Plain City officials are starting the process of asking for volunteers to help shape the future government.
At a work session following Monday’s Plain City Village Council meeting, the body authorized solicitor Paul Lafayette to draw up paperwork asking residents if they want the village to become a charter city or remain a statutory community.
Village Administrator Nathan Cahall said he believes the 2020 census will reveal Plain City has crossed the threshold of 5,000 residents and will change from being a village to a city.
He said the census will take place in early 2020 and results would likely be available in late 2020 or early 2021. He said once the Department of Commerce certifies the results, the secretary of state will send a letter to Plain City letting officials know that in 30 days they will be a city.
When that happens, Plain City will automatically become a statutory community unless a charter has been adopted.
According to the Ohio Municipal League, “a charter establishes the framework for the municipal corporation, is adopted by the electors of the municipal corporation, and can only be amended by the electors. Council may recommend and propose charter amendments, but cannot make such amendments on their own… If there is a charter in place, the local government’s exercise of procedural or substantive power of local self-government prevails over conflicting statutes. If there is no charter, state law prevails in terms of how to pass an ordinance and ordinances prevail over matters involving substantive powers of local self-government.”
Cahall said statutory communities are ineffective and expensive.
Village Solicitor Paul Lafayette said he has seen some “god-awful examples” of statutory communities.
Cahall said Plain City would need to have a variety of officials, boards and services. He estimated the cost of implementing the required changes would be $300,000.
“And we would get nothing out of that,” Cahall said, explaining that current staff already performs the statutory duties and meets the needs
Lafayette said because of that, a charter community gets more deference in court procedures.
“It’s your constitution, not the general assembly’s constitution,” Lafayette said.
Cahall said the first step is to ask the community if it wants a committee to create a charter.
Officials explained that 15 charter committee members would need to be identified. Once they are selected, a petition, including the list of charter committee members, would need to be circulated. If the petition receives enough signatures, the question of whether or not a charter commission should be formed would be put on the November ballot.
To be on that ballot, the paperwork would need filed with the Union and Madison county election boards the first week of August. Cahall said working back from there, it would be good to have the signatures by “the first part of June at the latest” so signatures can be checked and the paperwork verified.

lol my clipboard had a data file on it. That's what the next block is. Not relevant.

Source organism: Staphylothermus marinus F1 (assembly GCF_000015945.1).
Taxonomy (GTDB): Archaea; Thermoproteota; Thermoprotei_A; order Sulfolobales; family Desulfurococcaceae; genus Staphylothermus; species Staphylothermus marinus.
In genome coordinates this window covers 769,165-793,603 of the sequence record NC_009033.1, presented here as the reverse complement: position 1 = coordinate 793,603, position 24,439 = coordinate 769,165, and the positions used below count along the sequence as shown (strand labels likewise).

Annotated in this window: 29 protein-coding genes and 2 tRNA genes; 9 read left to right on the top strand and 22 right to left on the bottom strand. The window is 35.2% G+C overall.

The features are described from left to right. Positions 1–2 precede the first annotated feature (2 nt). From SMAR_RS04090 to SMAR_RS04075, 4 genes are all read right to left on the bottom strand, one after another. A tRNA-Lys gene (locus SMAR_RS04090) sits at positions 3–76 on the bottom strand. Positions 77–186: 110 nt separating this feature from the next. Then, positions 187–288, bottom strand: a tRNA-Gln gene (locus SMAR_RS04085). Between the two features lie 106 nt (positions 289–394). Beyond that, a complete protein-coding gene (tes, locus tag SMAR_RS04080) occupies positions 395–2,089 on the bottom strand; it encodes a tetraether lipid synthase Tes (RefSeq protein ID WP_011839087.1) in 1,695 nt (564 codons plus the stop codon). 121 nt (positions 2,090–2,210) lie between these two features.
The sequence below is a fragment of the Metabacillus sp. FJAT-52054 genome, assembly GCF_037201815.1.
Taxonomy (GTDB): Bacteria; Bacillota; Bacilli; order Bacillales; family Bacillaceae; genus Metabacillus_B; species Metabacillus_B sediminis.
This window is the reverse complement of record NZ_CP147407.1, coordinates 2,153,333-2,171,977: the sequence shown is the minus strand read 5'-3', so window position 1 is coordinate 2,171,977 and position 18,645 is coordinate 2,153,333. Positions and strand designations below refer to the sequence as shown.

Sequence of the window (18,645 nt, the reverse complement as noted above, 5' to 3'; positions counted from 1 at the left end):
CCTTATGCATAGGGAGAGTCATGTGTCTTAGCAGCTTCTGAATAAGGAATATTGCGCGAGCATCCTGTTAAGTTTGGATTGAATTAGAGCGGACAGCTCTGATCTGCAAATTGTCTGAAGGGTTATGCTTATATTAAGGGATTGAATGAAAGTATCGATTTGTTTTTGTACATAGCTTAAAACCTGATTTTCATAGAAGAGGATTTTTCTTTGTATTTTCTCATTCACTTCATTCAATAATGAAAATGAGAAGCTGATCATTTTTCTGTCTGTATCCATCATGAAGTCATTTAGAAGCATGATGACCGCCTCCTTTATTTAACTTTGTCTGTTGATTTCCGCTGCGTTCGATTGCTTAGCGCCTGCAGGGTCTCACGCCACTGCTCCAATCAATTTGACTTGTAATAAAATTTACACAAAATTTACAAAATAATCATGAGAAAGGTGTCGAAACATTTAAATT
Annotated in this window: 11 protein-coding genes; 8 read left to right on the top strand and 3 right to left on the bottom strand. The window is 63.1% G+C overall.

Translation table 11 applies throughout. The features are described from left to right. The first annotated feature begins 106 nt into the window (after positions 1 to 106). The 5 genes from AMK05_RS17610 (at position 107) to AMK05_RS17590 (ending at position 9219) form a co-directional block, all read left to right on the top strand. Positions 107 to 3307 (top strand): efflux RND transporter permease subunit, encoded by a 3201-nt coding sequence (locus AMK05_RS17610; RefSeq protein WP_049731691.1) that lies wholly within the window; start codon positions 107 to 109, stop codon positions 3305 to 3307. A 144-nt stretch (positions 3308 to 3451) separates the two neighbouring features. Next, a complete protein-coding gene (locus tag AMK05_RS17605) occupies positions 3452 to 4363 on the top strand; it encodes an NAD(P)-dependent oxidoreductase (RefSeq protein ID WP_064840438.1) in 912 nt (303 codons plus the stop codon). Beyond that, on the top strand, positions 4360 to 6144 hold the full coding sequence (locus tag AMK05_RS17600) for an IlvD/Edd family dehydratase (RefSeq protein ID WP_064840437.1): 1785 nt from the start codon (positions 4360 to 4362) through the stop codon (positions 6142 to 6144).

“I would say by the end of April we would need a list of 15 people,” Cahall said.
Officials said they would solicit names from the public and hold an open house to inform the public and recruit volunteers. The administrator said council members likely already know people in their circle of friends or organizations who would be a good fit. He said sometimes a personal invitation, along with an explanation of what a charter commission does is more effective than a blanket call for names.
“And remember, some of the best members may be people you think are not 100 percent supportive of a charter,” Cahall said.
Council members asked about the time line and milestone dates. Lafayette explained the process did not have many important dates but could not take more than one year.
One community member asked how the committee would meet that deadline, given that a comprehensive plan took more than three years.
“There will definitely be some direction from someone, ” Mayor Darrin Lane said.
Lafayette added that, “You have a couple hard deadlines and that means if you need to have three meetings next week, you have three meetings.”
He said the good news is, “there is no need to reinvent the wheel.”
Lafayette said the committee can look at other communities’ charters and pick and choose elements they like.
“Anything is open, “ Lafayette said. “It’s a matter of information gathering and making good decisions.”
Once the charter is completed, residents will vote on it. If it is approved, it becomes the law. If voters reject the new proposed charter, it goes back to the committee to be revised.
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